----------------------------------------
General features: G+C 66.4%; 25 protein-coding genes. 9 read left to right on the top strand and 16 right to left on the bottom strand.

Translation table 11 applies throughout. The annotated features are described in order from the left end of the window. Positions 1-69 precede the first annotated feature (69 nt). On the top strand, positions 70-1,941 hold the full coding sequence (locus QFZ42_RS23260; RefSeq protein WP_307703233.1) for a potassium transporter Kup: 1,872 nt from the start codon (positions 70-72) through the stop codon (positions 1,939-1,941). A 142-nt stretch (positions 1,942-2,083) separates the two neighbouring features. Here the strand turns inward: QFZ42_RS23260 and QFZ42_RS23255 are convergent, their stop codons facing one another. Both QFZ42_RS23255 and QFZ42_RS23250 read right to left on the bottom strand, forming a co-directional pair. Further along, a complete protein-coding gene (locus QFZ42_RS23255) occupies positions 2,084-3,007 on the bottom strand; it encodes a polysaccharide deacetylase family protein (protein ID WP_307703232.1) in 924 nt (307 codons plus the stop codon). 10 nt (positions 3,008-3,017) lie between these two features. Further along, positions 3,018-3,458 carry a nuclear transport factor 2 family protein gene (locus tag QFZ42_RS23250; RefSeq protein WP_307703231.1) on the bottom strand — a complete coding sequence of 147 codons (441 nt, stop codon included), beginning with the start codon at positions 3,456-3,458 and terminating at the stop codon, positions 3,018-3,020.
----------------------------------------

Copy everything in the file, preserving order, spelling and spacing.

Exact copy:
General features: G+C 66.4%; 25 protein-coding genes. 9 read left to right on the top strand and 16 right to left on the bottom strand.

Translation table 11 applies throughout. The annotated features are described in order from the left end of the window. Positions 1-69 precede the first annotated feature (69 nt). On the top strand, positions 70-1,941 hold the full coding sequence (locus QFZ42_RS23260; RefSeq protein WP_307703233.1) for a potassium transporter Kup: 1,872 nt from the start codon (positions 70-72) through the stop codon (positions 1,939-1,941). A 142-nt stretch (positions 1,942-2,083) separates the two neighbouring features. Here the strand turns inward: QFZ42_RS23260 and QFZ42_RS23255 are convergent, their stop codons facing one another. Both QFZ42_RS23255 and QFZ42_RS23250 read right to left on the bottom strand, forming a co-directional pair. Further along, a complete protein-coding gene (locus QFZ42_RS23255) occupies positions 2,084-3,007 on the bottom strand; it encodes a polysaccharide deacetylase family protein (protein ID WP_307703232.1) in 924 nt (307 codons plus the stop codon). 10 nt (positions 3,008-3,017) lie between these two features. Further along, positions 3,018-3,458 carry a nuclear transport factor 2 family protein gene (locus tag QFZ42_RS23250; RefSeq protein WP_307703231.1) on the bottom strand — a complete coding sequence of 147 codons (441 nt, stop codon included), beginning with the start codon at positions 3,456-3,458 and terminating at the stop codon, positions 3,018-3,020.